(This is another in a continuing series of reports about music on
Staff Writer Chris Nelson reports:
You might think Syracuse University senior J.C. Chan would have his
listening needs all sewn up with his 50-CD changer. At the touch of a
remote, any song from a hefty library of music blares from his speaker
But Chan is also an MP3 user. He wants his music at the click of a
mouse. And for the first time, mainstream computer manufacturers want
to give it to him.
"It's not just a word processor or Internet connection now," Dell
Computer spokesperson Tad Druart said. "You'll see more people put
more money into computers that would have gone into stereos."
People like Chan. He said he's waiting for a 22-gigabyte hard drive to
come down in price before buying one and loading it up with tunes
compressed in the near-CD-quality MP3 format.
A computer engineering major who, like his housemates, talks on a
wireless phone rather than a land line, Chan has about 10 hours of
music on his current hard drive, mostly hip-hop from the likes of the
Wu-Tang Clan and "Hard Knock Life"
(RealAudio excerpt) singer Jay-Z.
If he filled even half of the 22-gig drive on his wish list with MP3s,
he'd be packing more than 180 hours of music.
And Dell wants to sell him its 37.5-gig Dimension drive, which is
being bundled with MusicMatch's MP3 ripping and organizing software.
Meanwhile, Gateway is advertising its Performance PC line as "The
ultimate MP3 multimedia system." HP is targeting its new rewriteable
CD burners at music fans. And Compaq offered a free Rio portable MP3
player with certain systems in a promotion last summer.
In the past, computer companies have aimed their wares at such niche
users as video-game fans and people with home offices; Apple Macintosh
computers have long been the standard for home studio recording and
Now companies are targeting music listeners. But whether computers
will one day vie head-on with stereos for the home-listening market is
"I don't think you'll ever get to the point where you'll have the
marriage of an audiophile and his computer," said Mark Fisher,
publisher of the stereo-aficionado magazine Absolute Sound.
Among the audiophiles' complaints: MP3s cannot match CD sound
(which many, in turn, say can't match vinyl's sound, but that's
another story), and computer speakers are not up to the challenge of
offering high-quality sound.
Beth Morrison, a sophomore at George Washington University in
Washington, D.C., said several of her friends collect MP3s, but they
see it as a novelty, particularly because the sound on laptops and
desktop machines is often tinny.
But as speaker quality rises, computer companies such as Dell will be
trying to woo Morrison's and her friends' younger siblings with
The growing interest in portable MP3 players is driving the market for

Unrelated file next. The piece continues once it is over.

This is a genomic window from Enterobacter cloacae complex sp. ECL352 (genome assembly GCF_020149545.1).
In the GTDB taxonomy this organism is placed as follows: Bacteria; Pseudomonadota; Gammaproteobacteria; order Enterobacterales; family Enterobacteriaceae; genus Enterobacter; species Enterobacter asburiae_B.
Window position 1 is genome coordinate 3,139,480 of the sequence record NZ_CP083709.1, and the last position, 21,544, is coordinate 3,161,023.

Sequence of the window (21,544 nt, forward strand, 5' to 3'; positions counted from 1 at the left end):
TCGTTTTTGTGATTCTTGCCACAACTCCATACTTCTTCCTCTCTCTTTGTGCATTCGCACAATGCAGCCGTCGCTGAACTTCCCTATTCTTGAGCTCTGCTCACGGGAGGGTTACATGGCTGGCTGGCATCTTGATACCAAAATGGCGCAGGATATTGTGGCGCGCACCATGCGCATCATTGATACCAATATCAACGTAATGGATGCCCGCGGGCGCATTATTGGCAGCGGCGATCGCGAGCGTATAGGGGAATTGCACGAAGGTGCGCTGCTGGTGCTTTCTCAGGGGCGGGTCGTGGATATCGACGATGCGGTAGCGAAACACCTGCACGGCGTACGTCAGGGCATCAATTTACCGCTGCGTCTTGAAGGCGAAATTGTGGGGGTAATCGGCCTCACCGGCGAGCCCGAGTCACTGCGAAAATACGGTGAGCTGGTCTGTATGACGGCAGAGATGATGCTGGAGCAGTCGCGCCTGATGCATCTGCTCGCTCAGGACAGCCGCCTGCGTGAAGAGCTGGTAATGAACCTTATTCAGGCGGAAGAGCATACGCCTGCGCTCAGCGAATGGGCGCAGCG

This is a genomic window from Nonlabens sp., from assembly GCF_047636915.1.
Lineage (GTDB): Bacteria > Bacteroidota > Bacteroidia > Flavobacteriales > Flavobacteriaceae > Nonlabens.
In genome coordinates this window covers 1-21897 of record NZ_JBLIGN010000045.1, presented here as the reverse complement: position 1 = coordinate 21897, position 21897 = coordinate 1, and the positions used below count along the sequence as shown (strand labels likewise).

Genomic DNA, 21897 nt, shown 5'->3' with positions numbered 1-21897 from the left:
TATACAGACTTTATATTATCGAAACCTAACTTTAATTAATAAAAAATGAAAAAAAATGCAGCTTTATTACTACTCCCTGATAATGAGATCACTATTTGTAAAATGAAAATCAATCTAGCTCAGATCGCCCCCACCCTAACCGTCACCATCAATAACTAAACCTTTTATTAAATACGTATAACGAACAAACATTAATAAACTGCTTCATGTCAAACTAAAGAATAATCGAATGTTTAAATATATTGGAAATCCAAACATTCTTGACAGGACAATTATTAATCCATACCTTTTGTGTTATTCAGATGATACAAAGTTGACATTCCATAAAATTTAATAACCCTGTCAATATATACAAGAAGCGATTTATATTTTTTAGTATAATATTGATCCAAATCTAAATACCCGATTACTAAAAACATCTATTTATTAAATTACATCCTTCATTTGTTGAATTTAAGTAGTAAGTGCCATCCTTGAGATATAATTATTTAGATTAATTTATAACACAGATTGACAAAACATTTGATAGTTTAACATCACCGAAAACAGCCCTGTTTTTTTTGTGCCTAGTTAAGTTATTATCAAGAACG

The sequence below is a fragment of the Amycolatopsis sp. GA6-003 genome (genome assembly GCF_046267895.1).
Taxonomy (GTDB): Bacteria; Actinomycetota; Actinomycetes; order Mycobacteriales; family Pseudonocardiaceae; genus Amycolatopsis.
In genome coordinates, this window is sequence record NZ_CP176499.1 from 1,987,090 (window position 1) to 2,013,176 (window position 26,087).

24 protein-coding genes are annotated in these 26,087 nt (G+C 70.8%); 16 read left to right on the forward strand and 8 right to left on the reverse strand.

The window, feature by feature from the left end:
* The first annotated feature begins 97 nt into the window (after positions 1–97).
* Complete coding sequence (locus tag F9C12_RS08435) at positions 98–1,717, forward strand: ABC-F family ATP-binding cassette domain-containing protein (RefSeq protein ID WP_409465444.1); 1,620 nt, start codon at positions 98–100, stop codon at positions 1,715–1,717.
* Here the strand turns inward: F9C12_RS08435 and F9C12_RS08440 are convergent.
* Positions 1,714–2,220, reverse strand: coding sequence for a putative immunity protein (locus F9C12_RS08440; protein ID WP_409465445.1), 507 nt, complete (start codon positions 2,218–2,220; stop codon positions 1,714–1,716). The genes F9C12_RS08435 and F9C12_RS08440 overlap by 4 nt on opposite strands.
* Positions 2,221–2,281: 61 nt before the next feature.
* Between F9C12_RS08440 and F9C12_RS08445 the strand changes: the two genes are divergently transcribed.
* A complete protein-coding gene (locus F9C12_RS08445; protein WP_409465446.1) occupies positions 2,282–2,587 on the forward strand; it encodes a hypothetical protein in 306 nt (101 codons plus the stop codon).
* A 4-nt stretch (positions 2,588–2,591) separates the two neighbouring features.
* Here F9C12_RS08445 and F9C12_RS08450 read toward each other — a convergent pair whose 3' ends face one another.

PCs as stereos, Druart said. By the holiday season, several new
portables from RCA and others will have been added to store shelves.
Chan estimates that three-quarters of his friends listen to MP3s, and
not just gear-heads like himself, but premed students and others.
"Basically it's becoming as common as if you know how to use e-mail,"
If that's the case, then firing up music software may someday be as
common as popping open that CD drawer or dropping the needle on a
A week before their respective CDs hit stores, tracks from retro-soul
rockers the Jon Spencer Blues Explosion and R&B singer
Ronnie Spector are for sale in MP3 format. "Fudgy the Whale"
comes from Spencer's Sideways Soul: In a Dancehall Style, recorded with the
Dub Narcotic Sound System. Spector's "You Can't Put Your Arms
Around a Memory" is from her She Talks to Rainbows EP. The cuts
are available for $1.49 each at CDuctive.com. The CDs are both due
Bob Dylan has added a rare recording of "Highlands" to the live
RealAudio page at bobdylan.com. The song a marathon 16 minutes
on the 1997 album Time out of Mind was whittled down to
10 minutes during the July performance offered online. ...
Bim Skala Bim and Lori McKenna are among the dozens of
New England artists featured on Boston.com's new MP3 site
(mp3.boston.com). The site is operated by the Boston Globe. ...
MP3.com last week announced the formation of MP3radio.com. The new
subsidiary will team up with radio stations in 12 U.S. regions to
launch new websites by the end of October featuring MP3 downloads,
webcasts and other events.
Grunge-rockers Bush will begin previewing their single "The
Chemicals Between Us" Wednesday (Sept. 8) at EMusic.com. The cut will
be available in streaming MP3 and RealAudio. "Obviously this is a
powerful means of reaching people with our music," singer Gavin
Rossdale said in a statement. Bush's album The Science of
Things hits stores Oct. 26.